According to Orchard, this could be a deliberate inversion of the traditional motif of Ægir as a host. Sacrifices were made to appease him, particularly prisoners before setting sail. [1], The Old Norse name Ægir ('sea') could stem from Proto-Germanic *āgwi-jaz ('that of the river/water'),[2] itself a derivative of Proto-Germanic *ahwō- ('river'; compare with Goth. [3] Richard Cleasby and Guðbrandur Vigfússon saw his name as deriving from an ancient Indo-European root. Ger-Manni-appi, Ger-mannapii of “The-Oddini (tribe) of Odin and the Land or “Garden of Oddin/Adam/Atum/Aten” As-ia, Your email address will not be published. Aegir and Ran are often the hosts of the feasts themselves, and they send out invitations to the Aesir to visit them in their great hall in their underwater realm.

Aegir also spelled Ægir which means “sea” in Old Norse, is not a sea god, but he is a jötunn. Aegir also spelled Ægir which means “sea” in Old Norse, is not a sea god, but he is a jötunn.

Even Though Aegir is a jötunn (giant) the couple has befriended the Aesir, they are actually very well-liked among them, and they are often invited to the feasts in Asgard. [14] Lindow notes however that since his wife Rán is listed among the ásynja (goddesses) in the same part of the Prose Edda, and since he had a close and friendly relationship with the Æsir (gods), Ægir's description as a jötunn appears questionable. [9], The name 'Ægir' is identical to a noun for 'sea' in skaldic poetry, itself a base word in many kennings. edition. 1st. Aegir – Norse God of the sea. He was both worshipped and feared by sailors, for they believed that Aegir would occasionally appear on the surface to take ships, men and cargo alike, with him to his hall at the bottom of the ocean. His two faithful servants are Eldir and Fimafeng.

Ægir is the host of various feasts, several of which form the backdrop of other tales involving the gods. In Lokasenna (Loki's Flyting), Loki's verbal duel with the gods occurs at a feast hosted by Ægir, and the poem is also called Ægisdrekka (Ægir’s Drinking Party) by paper manuscripts. Aegir (pronounced EYE-gir; Old Norse Ægir) and Ran (pronounced RAN; Old Norse Rán) are two of the most often-mentioned giants in Norse mythology. For other uses, see, Sacred trees and groves in Germanic paganism and mythology, Mythological Norse people, items and places,Ægir&oldid=975102964, Short description is different from Wikidata, Creative Commons Attribution-ShareAlike License, This page was last edited on 26 August 2020, at 19:13. In Norse mythology, Aegir and Ran are a married couple that lives under the sea. Aegir was known for the lavish entertainment he gave to the other gods.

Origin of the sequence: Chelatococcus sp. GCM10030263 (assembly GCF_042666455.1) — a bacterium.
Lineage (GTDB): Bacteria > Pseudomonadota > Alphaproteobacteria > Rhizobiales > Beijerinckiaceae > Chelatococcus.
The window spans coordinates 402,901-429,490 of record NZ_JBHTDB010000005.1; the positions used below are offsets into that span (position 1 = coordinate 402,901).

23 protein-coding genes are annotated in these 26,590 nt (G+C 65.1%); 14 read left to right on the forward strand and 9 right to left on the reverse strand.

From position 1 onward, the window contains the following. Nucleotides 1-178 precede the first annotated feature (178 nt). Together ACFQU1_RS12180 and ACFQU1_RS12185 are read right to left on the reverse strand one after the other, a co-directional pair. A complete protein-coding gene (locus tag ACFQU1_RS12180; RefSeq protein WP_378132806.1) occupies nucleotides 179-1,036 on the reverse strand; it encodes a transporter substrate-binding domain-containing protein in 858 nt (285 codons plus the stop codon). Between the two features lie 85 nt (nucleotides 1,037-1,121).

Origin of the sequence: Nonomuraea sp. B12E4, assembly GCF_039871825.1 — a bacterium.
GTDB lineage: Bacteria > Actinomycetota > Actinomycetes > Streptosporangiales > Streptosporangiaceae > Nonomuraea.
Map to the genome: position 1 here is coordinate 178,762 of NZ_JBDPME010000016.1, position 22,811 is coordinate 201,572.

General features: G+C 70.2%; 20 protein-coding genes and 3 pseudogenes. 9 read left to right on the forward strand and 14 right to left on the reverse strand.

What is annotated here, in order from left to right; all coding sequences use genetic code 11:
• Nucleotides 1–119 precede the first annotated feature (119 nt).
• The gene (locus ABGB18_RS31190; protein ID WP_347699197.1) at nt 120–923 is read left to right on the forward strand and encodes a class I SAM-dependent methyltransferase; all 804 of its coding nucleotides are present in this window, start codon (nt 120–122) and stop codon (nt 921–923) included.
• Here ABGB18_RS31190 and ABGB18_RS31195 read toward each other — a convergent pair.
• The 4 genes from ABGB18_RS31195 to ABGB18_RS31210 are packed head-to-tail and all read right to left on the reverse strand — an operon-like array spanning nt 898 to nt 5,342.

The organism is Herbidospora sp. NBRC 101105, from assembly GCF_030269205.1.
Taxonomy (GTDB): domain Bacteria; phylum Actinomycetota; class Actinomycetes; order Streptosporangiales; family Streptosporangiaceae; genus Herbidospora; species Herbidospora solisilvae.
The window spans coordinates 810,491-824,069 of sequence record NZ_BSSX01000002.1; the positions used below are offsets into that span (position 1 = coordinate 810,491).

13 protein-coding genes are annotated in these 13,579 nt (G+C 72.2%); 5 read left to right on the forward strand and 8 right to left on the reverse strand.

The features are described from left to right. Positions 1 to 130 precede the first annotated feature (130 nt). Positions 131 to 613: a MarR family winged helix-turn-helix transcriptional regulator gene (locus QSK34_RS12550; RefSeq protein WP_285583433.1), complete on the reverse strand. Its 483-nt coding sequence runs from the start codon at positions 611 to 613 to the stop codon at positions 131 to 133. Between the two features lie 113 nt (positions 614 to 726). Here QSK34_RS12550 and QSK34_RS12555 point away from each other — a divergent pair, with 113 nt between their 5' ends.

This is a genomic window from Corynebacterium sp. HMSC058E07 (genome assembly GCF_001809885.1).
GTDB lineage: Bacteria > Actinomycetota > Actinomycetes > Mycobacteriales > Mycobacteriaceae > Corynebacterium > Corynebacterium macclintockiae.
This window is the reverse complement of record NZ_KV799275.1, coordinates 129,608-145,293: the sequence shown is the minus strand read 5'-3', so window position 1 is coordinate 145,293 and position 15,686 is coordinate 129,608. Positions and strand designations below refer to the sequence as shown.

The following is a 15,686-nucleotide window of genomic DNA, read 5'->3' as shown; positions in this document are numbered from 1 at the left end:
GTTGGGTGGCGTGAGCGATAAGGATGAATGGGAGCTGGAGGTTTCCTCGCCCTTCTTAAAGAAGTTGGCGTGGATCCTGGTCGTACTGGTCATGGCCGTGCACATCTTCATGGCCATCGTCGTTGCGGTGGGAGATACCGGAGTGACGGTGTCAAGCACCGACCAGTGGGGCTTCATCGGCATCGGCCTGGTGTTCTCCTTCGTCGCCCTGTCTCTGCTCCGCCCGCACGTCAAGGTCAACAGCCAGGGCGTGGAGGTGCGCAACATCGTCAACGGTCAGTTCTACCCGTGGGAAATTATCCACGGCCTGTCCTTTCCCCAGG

Lokasenna ...", "Well, you see, Skadi was in love with Baldur, and never forgave Loki ...", "if magni is son of thor, then who is magni's son or children? London, England: Penguin Books Ltd. ISBN-13 978-0-140-44755-2, Anthony Faulkes (1995) Snorri Sturluson, Edda. [4] Guus Kroonen argues that the Germanic root *ahwō- is probably of Proto-Indo-European (PIE) origin, as it may be cognate with Latin aqua (via the common form *h₂ekʷ-eh₂-), and ultimately descend from the PIE root *h₂ep- ('water'; compare with Sanskrit áp- 'water' or Tocharian āp- 'water, river'). Jesse Byock (2005) Snorri Sturluson, The Prose Edda. Each daughter's name reflects poetic terms for waves. It always pays to respect watery Gods, especially Aegir as he has a fondness for dragging ships and men down to his halls. [11], The short conversation has been regarded as a framed master-disciple dialogue in which Bragri's voice is that of Snorri himself discussing skaldic poetry.

For instance, in Hymiskviða, where Thor acquired a kettle large enough for Ægir to brew the ale for the Æsir, or in the poem Lokasenna, which is also known as Ægisdrekka ("Ægir's drinking party"). In the Poetic Edda, a collection of old Norse poetry, Aegir's habit of throwing feasts for the gods is established. [1] In Grímnismál, Ægir’s prowess as a host is the final motif Odin reveals to the King Geirröd. He was very crafty in magic. ISBN-13 978-0-4608-7616-2, Lee M. Hollander (1962) The Poetic Edda. In the Poetic Edda, Ægir has a wife, Rán, with whom he has begotten Nine Daughters associated with the waves, and his servants are named Fimafeng and Eldir.

edition. Portrayed as a jötunn (giant), Ægir is also a frequent host of the Æsir (gods). edition. He was associated with the law and control of Asgard, being the guardian of Norse gods. This is the same fishing net as the trickster Loki once borrowed because he wanted to capture the dwarf Andvari who had turned himself into a pike (a fish). In Norse mythology, the goddess Rán and the jötunn Ægir both personify the sea, and together they have nine daughters who personify waves. 3rd. [10] In the dialogue, Ægir asks why the gold is called 'fire of the sea' or 'fire of Ægir', then Bragi answers that Gold was used to light Ægir’s hall when he entertained the Æsir. Required fields are marked *.